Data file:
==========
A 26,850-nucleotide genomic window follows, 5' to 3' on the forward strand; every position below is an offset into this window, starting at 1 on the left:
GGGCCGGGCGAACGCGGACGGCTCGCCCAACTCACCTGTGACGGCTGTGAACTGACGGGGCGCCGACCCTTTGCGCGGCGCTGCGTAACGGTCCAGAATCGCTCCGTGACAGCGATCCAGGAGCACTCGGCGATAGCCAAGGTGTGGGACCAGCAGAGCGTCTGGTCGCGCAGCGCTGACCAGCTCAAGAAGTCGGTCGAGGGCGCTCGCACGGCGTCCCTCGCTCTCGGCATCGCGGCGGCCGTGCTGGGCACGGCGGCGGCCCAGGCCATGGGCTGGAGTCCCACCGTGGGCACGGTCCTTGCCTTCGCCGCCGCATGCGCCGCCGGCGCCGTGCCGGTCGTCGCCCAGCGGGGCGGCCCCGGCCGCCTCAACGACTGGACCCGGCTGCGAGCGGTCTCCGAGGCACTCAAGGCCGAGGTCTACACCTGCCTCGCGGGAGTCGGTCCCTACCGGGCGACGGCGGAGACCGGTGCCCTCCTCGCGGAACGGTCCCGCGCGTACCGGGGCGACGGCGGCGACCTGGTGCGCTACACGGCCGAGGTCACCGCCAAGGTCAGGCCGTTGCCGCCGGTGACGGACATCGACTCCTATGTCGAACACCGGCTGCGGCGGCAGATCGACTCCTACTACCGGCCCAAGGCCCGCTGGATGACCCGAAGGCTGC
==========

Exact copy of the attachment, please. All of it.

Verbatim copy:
A 26,850-nucleotide genomic window follows, 5' to 3' on the forward strand; every position below is an offset into this window, starting at 1 on the left:
GGGCCGGGCGAACGCGGACGGCTCGCCCAACTCACCTGTGACGGCTGTGAACTGACGGGGCGCCGACCCTTTGCGCGGCGCTGCGTAACGGTCCAGAATCGCTCCGTGACAGCGATCCAGGAGCACTCGGCGATAGCCAAGGTGTGGGACCAGCAGAGCGTCTGGTCGCGCAGCGCTGACCAGCTCAAGAAGTCGGTCGAGGGCGCTCGCACGGCGTCCCTCGCTCTCGGCATCGCGGCGGCCGTGCTGGGCACGGCGGCGGCCCAGGCCATGGGCTGGAGTCCCACCGTGGGCACGGTCCTTGCCTTCGCCGCCGCATGCGCCGCCGGCGCCGTGCCGGTCGTCGCCCAGCGGGGCGGCCCCGGCCGCCTCAACGACTGGACCCGGCTGCGAGCGGTCTCCGAGGCACTCAAGGCCGAGGTCTACACCTGCCTCGCGGGAGTCGGTCCCTACCGGGCGACGGCGGAGACCGGTGCCCTCCTCGCGGAACGGTCCCGCGCGTACCGGGGCGACGGCGGCGACCTGGTGCGCTACACGGCCGAGGTCACCGCCAAGGTCAGGCCGTTGCCGCCGGTGACGGACATCGACTCCTATGTCGAACACCGGCTGCGGCGGCAGATCGACTCCTACTACCGGCCCAAGGCCCGCTGGATGACCCGAAGGCTGC